Tuesday, April 19th, 2011 - 13:02
Tuesday, April 19, 2011 - 12:57
The four common data management approaches are defined and offers insights into where they apply in a modern agency.
Last week our guest blogger, Johnny Barnes, Public Sector Chief Technology Officer, shared with us some of the benefits and cost savings agencies can achieve through application consolidation.
He mentioned how most agencies have widely dispersed non-standard and unstructured data but are under pressure to be more accountable, improve data quality, enhance reliability, generate higher throughput and reduce budgets. Add data complexity and tighter business-IT integration to the mix and you have a perfect motivator for acceleration of data integration strategy to gain more value from data. The CIOs are feeling the heat! Luckily, exciting new solutions are emerging to cut through the complexity and improve data access – but more later. First, we want to briefly summarize data integration approaches, the related agency end goals and an agency assessment approach.
There are four common data management approaches – bulk movement; message oriented movement; replication and synchronization; and federated views.
1. Bulk movement is typically accomplished with Extract, Transform and Load (ETL) to move data to data marts or warehouses.
2. Message-oriented movement depends on a message bus which, when triggered by external events, orchestrates receipt and delivery of encapsulated data packets.
3. Important in mission-critical scenarios, data replication and synchronization allows hot (live) backups across multiple database systems and across multiple locations.
4. Federated views query multiple heterogeneous source systems to create a seamlessly integrated view.
There are five data related end goals – business intelligence and warehousing; operational consistency; migrations and consolidations; master data management; and B2B data sharing.
1. Warehousing allows data from multiple sources to be integrated into a form optimized for retrieval and reporting by business intelligence analytics for improved decision making.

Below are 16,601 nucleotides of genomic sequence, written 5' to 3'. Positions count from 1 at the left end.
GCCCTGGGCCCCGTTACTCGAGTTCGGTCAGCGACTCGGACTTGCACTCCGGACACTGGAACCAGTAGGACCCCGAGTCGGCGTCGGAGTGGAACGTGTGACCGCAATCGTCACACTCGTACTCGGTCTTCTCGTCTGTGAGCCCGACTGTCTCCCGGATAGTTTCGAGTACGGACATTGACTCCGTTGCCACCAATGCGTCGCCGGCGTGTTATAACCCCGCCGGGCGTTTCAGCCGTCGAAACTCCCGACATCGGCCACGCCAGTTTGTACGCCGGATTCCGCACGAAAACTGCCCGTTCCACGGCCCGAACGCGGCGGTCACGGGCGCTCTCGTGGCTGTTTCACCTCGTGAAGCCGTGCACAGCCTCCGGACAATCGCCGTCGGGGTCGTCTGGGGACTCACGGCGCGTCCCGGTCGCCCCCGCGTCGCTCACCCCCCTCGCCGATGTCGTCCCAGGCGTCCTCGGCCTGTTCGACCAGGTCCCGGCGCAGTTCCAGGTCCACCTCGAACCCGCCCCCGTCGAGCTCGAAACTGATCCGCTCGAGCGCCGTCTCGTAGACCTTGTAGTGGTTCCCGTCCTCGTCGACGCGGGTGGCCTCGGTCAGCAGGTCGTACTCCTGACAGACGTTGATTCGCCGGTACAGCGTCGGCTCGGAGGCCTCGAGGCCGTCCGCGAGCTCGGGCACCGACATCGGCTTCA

2. To achieve operational consistency across applications, tools (e.g. message-oriented movement) are used to synch inter-application messages.
3. Reorganization, mergers, acquisitions and modernization lead to data migration and consolidation scenario. While custom code can work in this situation, there is a strong business case for automation and reduced down time.
4. Master data management (MDM) creates a “single version of truth”, creating a unified view of the core data of the enterprise.
5. B2B data sharing utilizes standard formats and focuses on passing messages and coordination.
Most vendors offer bulk movement but integration of other capabilities remains spotty despite a growing trend towards convergence of various integration approaches. To define an effective strategy, CIOs first need to inventory the existing tools. Next they should examine current projects and those in the pipeline and map the results in the form given below.
This simple matrix mapping will quickly indicate organizational maturity and whether existing tools can meet the long-term vision. It will aid with deciding a preferred agency-wide approach.
Once data integration tools and strategy are aligned, new state-of-the-art solutions should be considered. Agencies should consider tools that help analyze structured and unstructured data for better decision making, rapidly process real-time data from a large number of sources, provide scalable storage-virtualization with simplified user access and manage multiple petabytes of storage with up to a billion files in a single file system. An increase in inter-enterprise sharing and exponential increase in data makes these new, innovative ways of capitalizing on data very attractive.
Ravi Bansal is a project executive and a strategist at IBM Global Business Services. He is a proven business leader with experience proposing, leading and delivering multimillion-dollar business solutions. In addition, Mr. Bansal is a strategist for IBM federal’s cloud computing and smarter government initiatives. He authored 5E framework for targeted IT consolidation and the strategic framework for cloud alliances. He is passionate about cloud computing, cleantech, next generation business strategies and most importantly, helping clients articulate vision for their business.
Mr. Bansal is one of IBM Americas’ top consultants and has also been inducted in IBM’s delivery excellence circle. Over years he has been honored with numerous awards for outstanding business performance and exceptional client service. Outside of direct work responsibilities, he is involved in an eclectic collection of giveback activities. Among other things, he was an officer of the Executive Committee of Metropolitan Washington Mensa, canvasser for IBM employee charitable contributions campaign and a guest speaker at business schools. Mr. Bansal is a graduate of The Wharton School of the University of Pennsylvania with majors in Finance and Strategy.